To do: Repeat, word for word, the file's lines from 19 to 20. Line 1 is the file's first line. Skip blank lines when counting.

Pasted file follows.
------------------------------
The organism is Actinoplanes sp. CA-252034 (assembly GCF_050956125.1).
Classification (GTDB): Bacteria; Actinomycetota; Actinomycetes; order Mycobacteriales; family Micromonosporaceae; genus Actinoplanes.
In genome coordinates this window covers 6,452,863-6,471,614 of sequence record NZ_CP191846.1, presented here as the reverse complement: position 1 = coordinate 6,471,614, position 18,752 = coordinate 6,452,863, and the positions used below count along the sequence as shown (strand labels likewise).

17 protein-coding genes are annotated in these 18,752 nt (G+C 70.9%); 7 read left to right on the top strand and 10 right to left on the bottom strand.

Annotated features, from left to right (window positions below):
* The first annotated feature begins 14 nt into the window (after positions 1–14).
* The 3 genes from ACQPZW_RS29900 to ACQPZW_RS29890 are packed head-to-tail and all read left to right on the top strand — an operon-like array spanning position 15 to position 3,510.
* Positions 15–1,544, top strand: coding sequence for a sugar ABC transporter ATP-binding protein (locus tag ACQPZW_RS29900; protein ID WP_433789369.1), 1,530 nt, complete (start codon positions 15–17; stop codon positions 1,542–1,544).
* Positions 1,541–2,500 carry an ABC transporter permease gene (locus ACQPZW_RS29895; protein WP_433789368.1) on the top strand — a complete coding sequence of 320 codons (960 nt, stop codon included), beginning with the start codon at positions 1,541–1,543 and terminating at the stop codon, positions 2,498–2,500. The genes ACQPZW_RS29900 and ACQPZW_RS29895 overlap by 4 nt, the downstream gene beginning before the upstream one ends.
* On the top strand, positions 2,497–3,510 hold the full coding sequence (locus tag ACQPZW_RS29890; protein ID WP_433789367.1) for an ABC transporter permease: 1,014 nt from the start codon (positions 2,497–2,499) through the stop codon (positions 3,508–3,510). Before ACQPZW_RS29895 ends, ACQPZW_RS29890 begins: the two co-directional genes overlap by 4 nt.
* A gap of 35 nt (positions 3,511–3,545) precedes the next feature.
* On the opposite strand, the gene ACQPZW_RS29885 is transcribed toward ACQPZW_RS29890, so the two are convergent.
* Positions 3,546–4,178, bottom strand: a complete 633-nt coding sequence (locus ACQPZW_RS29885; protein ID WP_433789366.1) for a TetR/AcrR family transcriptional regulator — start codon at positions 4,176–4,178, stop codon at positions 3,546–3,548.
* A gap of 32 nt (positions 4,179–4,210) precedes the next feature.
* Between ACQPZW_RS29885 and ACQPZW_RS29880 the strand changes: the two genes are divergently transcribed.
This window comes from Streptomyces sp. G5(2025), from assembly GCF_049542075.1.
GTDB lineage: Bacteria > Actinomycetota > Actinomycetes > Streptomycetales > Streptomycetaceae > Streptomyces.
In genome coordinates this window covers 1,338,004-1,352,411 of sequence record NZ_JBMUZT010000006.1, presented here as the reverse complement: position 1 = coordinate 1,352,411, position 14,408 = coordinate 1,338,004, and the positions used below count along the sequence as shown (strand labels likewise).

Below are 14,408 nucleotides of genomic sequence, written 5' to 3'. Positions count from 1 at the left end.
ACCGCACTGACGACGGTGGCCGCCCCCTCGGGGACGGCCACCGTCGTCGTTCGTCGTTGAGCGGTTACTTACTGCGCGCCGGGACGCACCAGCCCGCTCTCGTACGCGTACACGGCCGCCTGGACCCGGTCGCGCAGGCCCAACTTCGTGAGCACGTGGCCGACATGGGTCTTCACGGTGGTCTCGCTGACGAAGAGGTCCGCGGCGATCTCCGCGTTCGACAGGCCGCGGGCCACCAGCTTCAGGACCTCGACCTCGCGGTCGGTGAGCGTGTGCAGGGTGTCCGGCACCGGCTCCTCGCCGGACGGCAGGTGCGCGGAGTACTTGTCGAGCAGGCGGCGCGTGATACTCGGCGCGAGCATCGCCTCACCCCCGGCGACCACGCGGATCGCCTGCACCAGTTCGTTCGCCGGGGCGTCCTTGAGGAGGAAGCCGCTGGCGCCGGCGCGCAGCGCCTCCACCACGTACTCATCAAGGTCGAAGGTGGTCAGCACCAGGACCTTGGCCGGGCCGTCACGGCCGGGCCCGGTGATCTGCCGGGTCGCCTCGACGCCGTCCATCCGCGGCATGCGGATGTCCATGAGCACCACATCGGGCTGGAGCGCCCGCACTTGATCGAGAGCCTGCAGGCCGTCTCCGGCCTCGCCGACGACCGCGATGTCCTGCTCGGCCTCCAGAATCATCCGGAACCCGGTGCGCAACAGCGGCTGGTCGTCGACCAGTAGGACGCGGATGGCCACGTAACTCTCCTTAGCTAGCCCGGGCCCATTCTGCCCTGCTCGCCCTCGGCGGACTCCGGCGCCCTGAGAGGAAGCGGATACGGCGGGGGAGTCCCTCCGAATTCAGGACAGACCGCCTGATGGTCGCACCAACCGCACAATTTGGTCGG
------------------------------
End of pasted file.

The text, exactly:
Below are 14,408 nucleotides of genomic sequence, written 5' to 3'. Positions count from 1 at the left end.
ACCGCACTGACGACGGTGGCCGCCCCCTCGGGGACGGCCACCGTCGTCGTTCGTCGTTGAGCGGTTACTTACTGCGCGCCGGGACGCACCAGCCCGCTCTCGTACGCGTACACGGCCGCCTGGACCCGGTCGCGCAGGCCCAACTTCGTGAGCACGTGGCCGACATGGGTCTTCACGGTGGTCTCGCTGACGAAGAGGTCCGCGGCGATCTCCGCGTTCGACAGGCCGCGGGCCACCAGCTTCAGGACCTCGACCTCGCGGTCGGTGAGCGTGTGCAGGGTGTCCGGCACCGGCTCCTCGCCGGACGGCAGGTGCGCGGAGTACTTGTCGAGCAGGCGGCGCGTGATACTCGGCGCGAGCATCGCCTCACCCCCGGCGACCACGCGGATCGCCTGCACCAGTTCGTTCGCCGGGGCGTCCTTGAGGAGGAAGCCGCTGGCGCCGGCGCGCAGCGCCTCCACCACGTACTCATCAAGGTCGAAGGTGGTCAGCACCAGGACCTTGGCCGGGCCGTCACGGCCGGGCCCGGTGATCTGCCGGGTCGCCTCGACGCCGTCCATCCGCGGCATGCGGATGTCCATGAGCACCACATCGGGCTGGAGCGCCCGCACTTGATCGAGAGCCTGCAGGCCGTCTCCGGCCTCGCCGACGACCGCGATGTCCTGCTCGGCCTCCAGAATCATCCGGAACCCGGTGCGCAACAGCGGCTGGTCGTCGACCAGTAGGACGCGGATGGCCACGTAACTCTCCTTAGCTAGCCCGGGCCCATTCTGCCCTGCTCGCCCTCGGCGGACTCCGGCGCCCTGAGAGGAAGCGGATACGGCGGGGGAGTCCCTCCGAATTCAGGACAGACCGCCTGATGGTCGCACCAACCGCACAATTTGGTCGG